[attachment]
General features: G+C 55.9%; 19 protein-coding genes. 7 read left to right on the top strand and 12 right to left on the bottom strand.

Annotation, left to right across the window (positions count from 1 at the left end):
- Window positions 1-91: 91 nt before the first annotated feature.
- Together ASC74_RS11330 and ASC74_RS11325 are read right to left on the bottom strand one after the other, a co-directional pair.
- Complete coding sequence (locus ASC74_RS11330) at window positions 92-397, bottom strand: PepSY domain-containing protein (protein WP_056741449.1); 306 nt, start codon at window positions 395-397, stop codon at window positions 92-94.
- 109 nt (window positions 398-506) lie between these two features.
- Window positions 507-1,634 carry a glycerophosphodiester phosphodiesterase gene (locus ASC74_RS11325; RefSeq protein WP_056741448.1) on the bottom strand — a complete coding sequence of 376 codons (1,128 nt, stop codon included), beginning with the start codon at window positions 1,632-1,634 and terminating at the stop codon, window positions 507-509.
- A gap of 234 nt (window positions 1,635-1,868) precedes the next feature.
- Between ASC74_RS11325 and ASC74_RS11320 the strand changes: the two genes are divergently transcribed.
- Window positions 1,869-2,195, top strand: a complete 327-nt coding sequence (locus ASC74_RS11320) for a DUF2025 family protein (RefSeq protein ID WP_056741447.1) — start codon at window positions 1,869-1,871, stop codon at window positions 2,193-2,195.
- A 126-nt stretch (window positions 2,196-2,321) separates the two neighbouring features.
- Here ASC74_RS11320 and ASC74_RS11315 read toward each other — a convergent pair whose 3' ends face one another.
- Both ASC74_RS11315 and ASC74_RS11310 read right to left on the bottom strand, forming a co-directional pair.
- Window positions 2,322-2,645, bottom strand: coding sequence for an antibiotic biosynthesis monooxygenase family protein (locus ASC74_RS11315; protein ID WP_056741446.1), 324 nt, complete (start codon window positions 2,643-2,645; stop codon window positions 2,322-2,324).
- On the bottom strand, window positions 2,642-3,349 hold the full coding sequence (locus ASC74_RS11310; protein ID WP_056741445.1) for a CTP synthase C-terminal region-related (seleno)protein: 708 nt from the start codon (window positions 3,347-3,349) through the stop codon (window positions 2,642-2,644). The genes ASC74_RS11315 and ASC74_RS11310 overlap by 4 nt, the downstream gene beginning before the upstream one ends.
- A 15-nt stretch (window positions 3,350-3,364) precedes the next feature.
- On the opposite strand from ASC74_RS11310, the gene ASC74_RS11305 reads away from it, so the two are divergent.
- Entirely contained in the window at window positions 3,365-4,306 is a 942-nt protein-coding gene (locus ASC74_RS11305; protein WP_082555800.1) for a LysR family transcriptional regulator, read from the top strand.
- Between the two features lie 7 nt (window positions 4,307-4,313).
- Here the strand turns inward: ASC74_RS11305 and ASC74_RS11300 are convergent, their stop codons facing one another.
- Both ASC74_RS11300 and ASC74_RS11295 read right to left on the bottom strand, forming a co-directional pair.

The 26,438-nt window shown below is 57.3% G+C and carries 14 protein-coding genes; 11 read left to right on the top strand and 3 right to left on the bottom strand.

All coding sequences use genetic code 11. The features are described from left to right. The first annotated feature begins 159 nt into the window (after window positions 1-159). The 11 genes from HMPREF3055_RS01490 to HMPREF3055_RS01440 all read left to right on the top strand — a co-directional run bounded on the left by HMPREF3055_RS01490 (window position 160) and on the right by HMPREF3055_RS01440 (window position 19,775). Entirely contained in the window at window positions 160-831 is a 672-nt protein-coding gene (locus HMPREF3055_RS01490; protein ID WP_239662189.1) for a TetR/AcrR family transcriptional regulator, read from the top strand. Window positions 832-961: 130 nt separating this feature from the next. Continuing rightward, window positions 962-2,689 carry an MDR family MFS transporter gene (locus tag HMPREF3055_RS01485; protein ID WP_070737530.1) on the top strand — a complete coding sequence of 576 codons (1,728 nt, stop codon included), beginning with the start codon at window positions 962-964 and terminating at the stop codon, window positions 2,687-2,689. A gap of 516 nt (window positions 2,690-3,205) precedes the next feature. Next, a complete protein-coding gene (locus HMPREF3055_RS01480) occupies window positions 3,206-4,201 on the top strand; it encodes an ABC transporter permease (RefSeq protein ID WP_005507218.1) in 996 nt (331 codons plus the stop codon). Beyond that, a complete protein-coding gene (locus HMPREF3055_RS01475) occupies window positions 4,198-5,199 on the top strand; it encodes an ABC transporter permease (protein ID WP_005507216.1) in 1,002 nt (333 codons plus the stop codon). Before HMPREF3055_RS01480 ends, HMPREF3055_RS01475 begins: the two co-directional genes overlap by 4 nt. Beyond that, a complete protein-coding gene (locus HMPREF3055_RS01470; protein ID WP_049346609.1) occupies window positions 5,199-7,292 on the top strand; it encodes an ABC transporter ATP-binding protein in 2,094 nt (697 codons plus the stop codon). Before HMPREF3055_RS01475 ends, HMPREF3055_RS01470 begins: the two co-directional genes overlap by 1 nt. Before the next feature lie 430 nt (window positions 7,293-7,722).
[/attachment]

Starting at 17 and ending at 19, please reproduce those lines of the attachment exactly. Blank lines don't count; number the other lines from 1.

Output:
- On the opposite strand from ASC74_RS11310, the gene ASC74_RS11305 reads away from it, so the two are divergent.
- Entirely contained in the window at window positions 3,365-4,306 is a 942-nt protein-coding gene (locus ASC74_RS11305; protein WP_082555800.1) for a LysR family transcriptional regulator, read from the top strand.
- Between the two features lie 7 nt (window positions 4,307-4,313).